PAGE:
So that was when panic started to settle in. Writing is a fickle business, and you can only afford to flop so many times in a row before you have to start considering hanging up your belt and going back to the real world. That's where I was when I was planning Knocked Up by the Dom. Money was getting tight and the books weren't really earning anymore. Many of my friends in the business were all struggling right along side me. Authors were starting to speculate that Kindle Unlimited was collapsing and we were all going to have to find a new outlet to sell our books and learn new systems in hopes that they could let us keep doing what we loved.
So to say I was desperate would be an understatement. The last time I had been this close to total failure was going into the launch of Punished, which I still remember saying was the last book I could afford to book promotions for.
The failure of Miss Matchmaker made me want to do something drastically different. I took the time to read three or four romance books from the past few years by popular authors and I tried to take a good, hard and honest look at what they were doing well that I wasn't. The biggest answer?
They weren't focusing so much on plot. It was almost universal. So I told myself I'd write a new style of book. I wanted the sexual energy to happen fast and furiously. I wanted to take just enough time to ground the heroine and then let the reader see how her life was changed by the hero. And I wanted to make the book much steamier than anything I'd written before. This was also when I decided that maybe one of my biggest mistakes had been never forming a solid identity for my readers to latch on to. After all, when I follow an author, I come to expect a certain style and tone. Yet here I was alternating between light-hearted rom coms and dark gritty BDSM books.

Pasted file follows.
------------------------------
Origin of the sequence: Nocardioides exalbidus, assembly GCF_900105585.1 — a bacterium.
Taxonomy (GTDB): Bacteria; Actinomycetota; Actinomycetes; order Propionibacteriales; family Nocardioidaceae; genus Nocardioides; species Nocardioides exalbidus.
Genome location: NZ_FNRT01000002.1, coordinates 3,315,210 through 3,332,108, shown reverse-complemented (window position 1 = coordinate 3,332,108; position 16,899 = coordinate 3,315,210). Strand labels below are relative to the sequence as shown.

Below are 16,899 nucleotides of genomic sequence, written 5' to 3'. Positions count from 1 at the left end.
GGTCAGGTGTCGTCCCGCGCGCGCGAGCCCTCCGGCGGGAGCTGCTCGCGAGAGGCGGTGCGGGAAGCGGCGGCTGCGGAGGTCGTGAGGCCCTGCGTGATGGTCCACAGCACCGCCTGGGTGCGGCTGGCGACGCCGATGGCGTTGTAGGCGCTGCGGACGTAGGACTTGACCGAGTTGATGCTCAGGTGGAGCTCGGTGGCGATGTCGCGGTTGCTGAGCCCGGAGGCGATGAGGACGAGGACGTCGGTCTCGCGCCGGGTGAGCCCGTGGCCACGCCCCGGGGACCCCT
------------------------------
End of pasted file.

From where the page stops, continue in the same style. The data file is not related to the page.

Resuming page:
So I decided I was going to try my best to pick a style and stick to it.
The result was Knocked Up by the Dom, which was my most popular book by far. Most of the time, when I start writing a new book, I go through the same period of doubt about twenty pages in. I start to feel like what I have so far is pretty boring and bland or maybe that it just doesn't flow right or feel real. But I don't let myself re-read earlier parts of the book until I'm done and going through edits. Full speed ahead, basically.
I remember re-reading the first twenty or thirty pages of Knocked Up by the Dom and kind of marveling at it. Maybe that sounds obnoxiously un-humble (is that a word?) but it's the truth. It felt like there was this non-stop energy pulling me from page to page, like once you set foot inside the book you couldn't help but keep going to see where it ended. I still chalk that up to a little bit of accident and a little bit of practice, but whatever it was, the book clearly resonated with readers. Knocked Up by the Dom earned me a spot on the USA Today Bestseller list for the first time. I also have to side-track for a minute to explain the funny story behind that.